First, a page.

verse beg. Find Taulcha tuath cuire Cailte

  • Old Irish
  • verse
  • Early Irish poetry, rhymeless Leinster poems
One of the rhymeless ‘Leinster poems’, preserved only in fragmentary form. The poem was apparently taken from a now lost compilation known as Cocangab Mór (‘The great compilation’). In the preserved fragment, Find, Taulcha, and Caílte are said to be descendants of Baiscne. The words ‘tri húi Núadat Necht’, which Meyer regards as a later addition, also traces their descent to Núadu Necht .
Initial words (verse)
  • Find Taulcha tuath cuire Cailte
Ascribed to: Senchán TorpéistSenchán Torpéist (fl. 6th–7th century) – Irish poet associated with Gúaire Aidne, king of Connacht; popular figure in Irish literary tradition, notably as one credited for having retrieved the Táin and, especially in Tromdám Gúaire, as the leader of a band of poets seeking to test the limits of Gúaire’s hospitality.
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Attributed to Senchán Torpéist in LL and the Book of Lecan, and simply as 'Senchán' in the Book of Ballymote.

As listed by Johan Corthals:(1)n. 1 Johan Corthals, ‘The rhymeless ‘Leinster poems’: diplomatic texts’, Celtica 24 (2003): 90–91.

  • Old Irish
verse (primary)
Textual relationships


Early Irish poetry


Finn mac CumaillFionn mac Cumhaill / Find úa Báiscni (ass. time-frame: Id:Finn mac Cumaill, Id:Cormac mac Airt, Subject:Finn Cycle) – Finn mac Cumaill (earlier mac Umaill?), Find úa Báiscni: central hero in medieval Irish and Scottish literature of the so-called Finn Cycle or Finn Cycle; warrior-hunter and leader of a fían
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Caílte mac RónáinCaílte mac Crundchon meic Rónáin (ass. time-frame: Subject:Finn Cycle) – or Caílte mac Crundchon meic Rónáin, kinsman of Finn mac Cumaill and a prominent member of his fían; accomplished warrior and hunter; one of the protagonists of Acallam na senórach
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Núadu NechtNúadu Necht (ass. time-frame: Id:Núadu Necht, Id:Eterscél Mór, Id:Conaire Mór, Id:Finn mac Cumaill) – legendary king and ancestor of the Laigin;
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Johan Corthals, ‘The rhymeless ‘Leinster poems’: diplomatic texts’, Celtica 24 (2003): 90–91.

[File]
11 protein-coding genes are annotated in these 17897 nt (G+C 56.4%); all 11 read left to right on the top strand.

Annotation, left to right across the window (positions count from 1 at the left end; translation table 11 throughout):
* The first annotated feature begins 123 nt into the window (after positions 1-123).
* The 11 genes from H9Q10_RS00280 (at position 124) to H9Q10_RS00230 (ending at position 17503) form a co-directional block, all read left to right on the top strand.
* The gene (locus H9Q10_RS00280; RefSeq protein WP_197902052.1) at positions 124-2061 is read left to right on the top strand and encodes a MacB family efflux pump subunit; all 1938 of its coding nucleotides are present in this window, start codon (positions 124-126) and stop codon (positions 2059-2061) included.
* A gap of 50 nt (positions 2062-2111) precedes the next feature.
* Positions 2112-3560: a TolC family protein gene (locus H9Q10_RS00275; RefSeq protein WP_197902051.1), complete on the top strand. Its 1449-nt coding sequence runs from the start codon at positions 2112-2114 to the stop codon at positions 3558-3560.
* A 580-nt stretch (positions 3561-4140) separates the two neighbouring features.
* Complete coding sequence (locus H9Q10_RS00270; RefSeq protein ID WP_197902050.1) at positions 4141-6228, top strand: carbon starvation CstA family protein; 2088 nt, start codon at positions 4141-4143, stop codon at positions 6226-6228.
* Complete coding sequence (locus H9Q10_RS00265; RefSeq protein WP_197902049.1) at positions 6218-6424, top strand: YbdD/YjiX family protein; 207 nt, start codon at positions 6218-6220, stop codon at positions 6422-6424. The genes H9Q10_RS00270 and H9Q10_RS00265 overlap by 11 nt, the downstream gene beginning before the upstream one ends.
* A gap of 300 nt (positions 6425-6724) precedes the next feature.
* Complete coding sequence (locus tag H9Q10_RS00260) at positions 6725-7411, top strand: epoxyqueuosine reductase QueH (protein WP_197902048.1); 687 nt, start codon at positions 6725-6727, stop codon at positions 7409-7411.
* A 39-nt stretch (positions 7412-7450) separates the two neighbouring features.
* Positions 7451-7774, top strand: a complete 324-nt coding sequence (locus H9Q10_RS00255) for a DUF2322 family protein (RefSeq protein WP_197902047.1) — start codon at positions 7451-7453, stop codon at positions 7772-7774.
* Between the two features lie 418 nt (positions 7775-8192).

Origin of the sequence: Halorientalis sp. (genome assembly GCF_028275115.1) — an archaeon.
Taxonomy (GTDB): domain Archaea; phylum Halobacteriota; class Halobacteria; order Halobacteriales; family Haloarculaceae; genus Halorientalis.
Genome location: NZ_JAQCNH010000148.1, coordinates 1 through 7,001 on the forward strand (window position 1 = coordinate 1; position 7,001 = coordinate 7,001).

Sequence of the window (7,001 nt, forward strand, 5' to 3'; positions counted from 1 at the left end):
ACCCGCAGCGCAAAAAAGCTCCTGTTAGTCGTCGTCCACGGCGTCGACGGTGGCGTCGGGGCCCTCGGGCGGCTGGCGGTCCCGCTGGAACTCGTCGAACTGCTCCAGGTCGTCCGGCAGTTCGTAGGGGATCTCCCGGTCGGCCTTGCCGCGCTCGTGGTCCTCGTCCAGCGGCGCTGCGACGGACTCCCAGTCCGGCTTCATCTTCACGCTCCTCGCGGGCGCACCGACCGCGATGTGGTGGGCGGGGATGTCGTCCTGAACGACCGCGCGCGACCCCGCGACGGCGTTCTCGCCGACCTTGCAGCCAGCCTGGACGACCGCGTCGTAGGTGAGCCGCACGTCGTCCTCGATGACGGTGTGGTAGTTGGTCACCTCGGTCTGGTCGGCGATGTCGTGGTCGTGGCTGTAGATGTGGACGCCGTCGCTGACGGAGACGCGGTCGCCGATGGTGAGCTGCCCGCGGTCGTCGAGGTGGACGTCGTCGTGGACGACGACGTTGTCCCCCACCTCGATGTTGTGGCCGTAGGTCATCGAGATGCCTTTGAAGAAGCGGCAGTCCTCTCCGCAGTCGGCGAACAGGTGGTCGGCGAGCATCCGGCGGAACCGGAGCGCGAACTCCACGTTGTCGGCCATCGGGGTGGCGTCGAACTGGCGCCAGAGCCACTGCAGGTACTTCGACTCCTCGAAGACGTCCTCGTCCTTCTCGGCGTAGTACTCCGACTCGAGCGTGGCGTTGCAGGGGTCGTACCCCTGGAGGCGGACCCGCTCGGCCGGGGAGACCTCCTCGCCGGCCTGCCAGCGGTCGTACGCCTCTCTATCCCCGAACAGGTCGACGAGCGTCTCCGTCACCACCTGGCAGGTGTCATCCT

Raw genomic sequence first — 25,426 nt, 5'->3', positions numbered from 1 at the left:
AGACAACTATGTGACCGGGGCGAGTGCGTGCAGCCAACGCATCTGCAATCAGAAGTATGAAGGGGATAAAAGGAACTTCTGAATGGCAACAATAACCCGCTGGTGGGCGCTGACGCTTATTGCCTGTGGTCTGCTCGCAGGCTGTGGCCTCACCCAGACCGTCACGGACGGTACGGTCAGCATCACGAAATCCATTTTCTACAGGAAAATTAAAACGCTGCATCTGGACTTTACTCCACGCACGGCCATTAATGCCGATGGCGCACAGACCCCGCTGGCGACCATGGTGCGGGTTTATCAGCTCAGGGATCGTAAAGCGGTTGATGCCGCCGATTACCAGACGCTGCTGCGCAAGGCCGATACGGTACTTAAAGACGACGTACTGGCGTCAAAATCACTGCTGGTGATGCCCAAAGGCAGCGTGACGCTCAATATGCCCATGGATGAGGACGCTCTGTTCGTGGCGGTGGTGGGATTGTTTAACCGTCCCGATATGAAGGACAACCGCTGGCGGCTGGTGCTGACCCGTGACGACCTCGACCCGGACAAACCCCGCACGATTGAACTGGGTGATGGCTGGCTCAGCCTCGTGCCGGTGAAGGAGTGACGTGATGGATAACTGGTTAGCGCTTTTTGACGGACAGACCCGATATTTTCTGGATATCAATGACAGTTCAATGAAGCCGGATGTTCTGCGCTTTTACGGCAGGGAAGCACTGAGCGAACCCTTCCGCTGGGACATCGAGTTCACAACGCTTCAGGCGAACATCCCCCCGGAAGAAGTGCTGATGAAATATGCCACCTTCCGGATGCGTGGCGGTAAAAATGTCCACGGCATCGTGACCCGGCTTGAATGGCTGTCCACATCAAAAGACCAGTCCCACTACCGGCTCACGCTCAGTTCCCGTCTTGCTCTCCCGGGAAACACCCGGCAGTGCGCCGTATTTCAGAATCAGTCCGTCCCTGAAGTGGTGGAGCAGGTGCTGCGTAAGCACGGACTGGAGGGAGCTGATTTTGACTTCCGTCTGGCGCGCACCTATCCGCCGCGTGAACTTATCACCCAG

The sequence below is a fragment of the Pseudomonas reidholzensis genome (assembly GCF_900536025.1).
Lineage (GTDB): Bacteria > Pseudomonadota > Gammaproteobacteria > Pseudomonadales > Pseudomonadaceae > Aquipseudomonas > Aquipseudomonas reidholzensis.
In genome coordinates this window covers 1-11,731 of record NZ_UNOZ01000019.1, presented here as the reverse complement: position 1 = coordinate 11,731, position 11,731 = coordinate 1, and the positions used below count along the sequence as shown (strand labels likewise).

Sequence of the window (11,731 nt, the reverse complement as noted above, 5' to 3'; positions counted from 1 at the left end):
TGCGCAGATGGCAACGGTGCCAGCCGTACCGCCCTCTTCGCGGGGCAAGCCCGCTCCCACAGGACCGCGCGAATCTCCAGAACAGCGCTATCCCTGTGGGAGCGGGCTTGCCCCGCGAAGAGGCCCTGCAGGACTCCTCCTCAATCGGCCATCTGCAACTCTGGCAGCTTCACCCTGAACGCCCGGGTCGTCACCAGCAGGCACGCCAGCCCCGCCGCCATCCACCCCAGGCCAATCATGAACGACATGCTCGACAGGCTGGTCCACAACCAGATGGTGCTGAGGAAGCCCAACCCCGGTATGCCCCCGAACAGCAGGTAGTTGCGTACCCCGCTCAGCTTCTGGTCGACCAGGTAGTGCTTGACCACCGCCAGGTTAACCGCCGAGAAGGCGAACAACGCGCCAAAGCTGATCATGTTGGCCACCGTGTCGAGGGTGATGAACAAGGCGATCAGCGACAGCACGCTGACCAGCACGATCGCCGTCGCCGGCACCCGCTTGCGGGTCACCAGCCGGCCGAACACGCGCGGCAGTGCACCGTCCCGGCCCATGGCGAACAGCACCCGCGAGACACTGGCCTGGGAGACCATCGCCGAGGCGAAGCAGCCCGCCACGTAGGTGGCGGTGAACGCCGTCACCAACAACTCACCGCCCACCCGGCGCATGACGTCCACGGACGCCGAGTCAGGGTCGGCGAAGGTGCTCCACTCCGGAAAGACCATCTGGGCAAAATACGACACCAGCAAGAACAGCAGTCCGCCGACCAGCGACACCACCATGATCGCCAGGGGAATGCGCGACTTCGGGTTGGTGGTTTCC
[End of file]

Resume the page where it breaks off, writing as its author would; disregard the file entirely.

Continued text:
Primary sources Text editions and/or modern translations – in whole or in part – along with publications containing additions and corrections, if known. Diplomatic editions, facsimiles and digital image reproductions of the manuscripts are not always listed here but may be found in entries for the relevant manuscripts. For historical purposes, early editions, transcriptions and translations are not excluded, even if their reliability does not meet modern standards.

[ed.] Corthals, Johan [ed.], “The rhymeless ‘Leinster poems’: diplomatic texts”, Celtica 24 (2003): 79–100.
[ed.] Corthals, Johan, “Some observations on the versification of the rhymeless ‘Leinster poems’”, Celtica 21 (1990): 113–125.
[ed.] Campanile, Enrico, Die älteste Hofdichtung von Leinster: alliterierende reimlose Strophen, Sitzungsberichte der philosophisch-historischen Klasse 503, Veröffentlichungen der Keltischen Kommission 8, Vienna, 1988.
[ed.] O'Brien, M. A. [ed.], Corpus genealogiarum Hiberniae, Dublin: Dublin Institute for Advanced Studies, 1962.  
comments: Reprinted in 1976 and 2005, with an introduction by J. V. Kelleher.
CELT – pp. 1–332 (Rawl. B 502): <link>
[ed.] [tr.] Meyer, Kuno [ed. and tr.], Über die älteste irische Dichtung II. Rhythmische alliterierende reimlose Strophen, Berlin, 1914.
Celtic Digital Initiative – PDF: <link>
[ed.] [tr.] Meyer, Kuno, Fianaigecht: being a collection of hitherto inedited Irish poems and tales relating to Finn and his Fiana, Todd Lecture Series 16, London: Hodges, Figgis, 1910.
National Library of Scotland – PDF: <link> Internet Archive: <link> Internet Archive: <link>
xvi–xviii Text edited and translated from Rawlinson B 502 and LL, with prose introduction.
C. A.,Dennis Groenewegen
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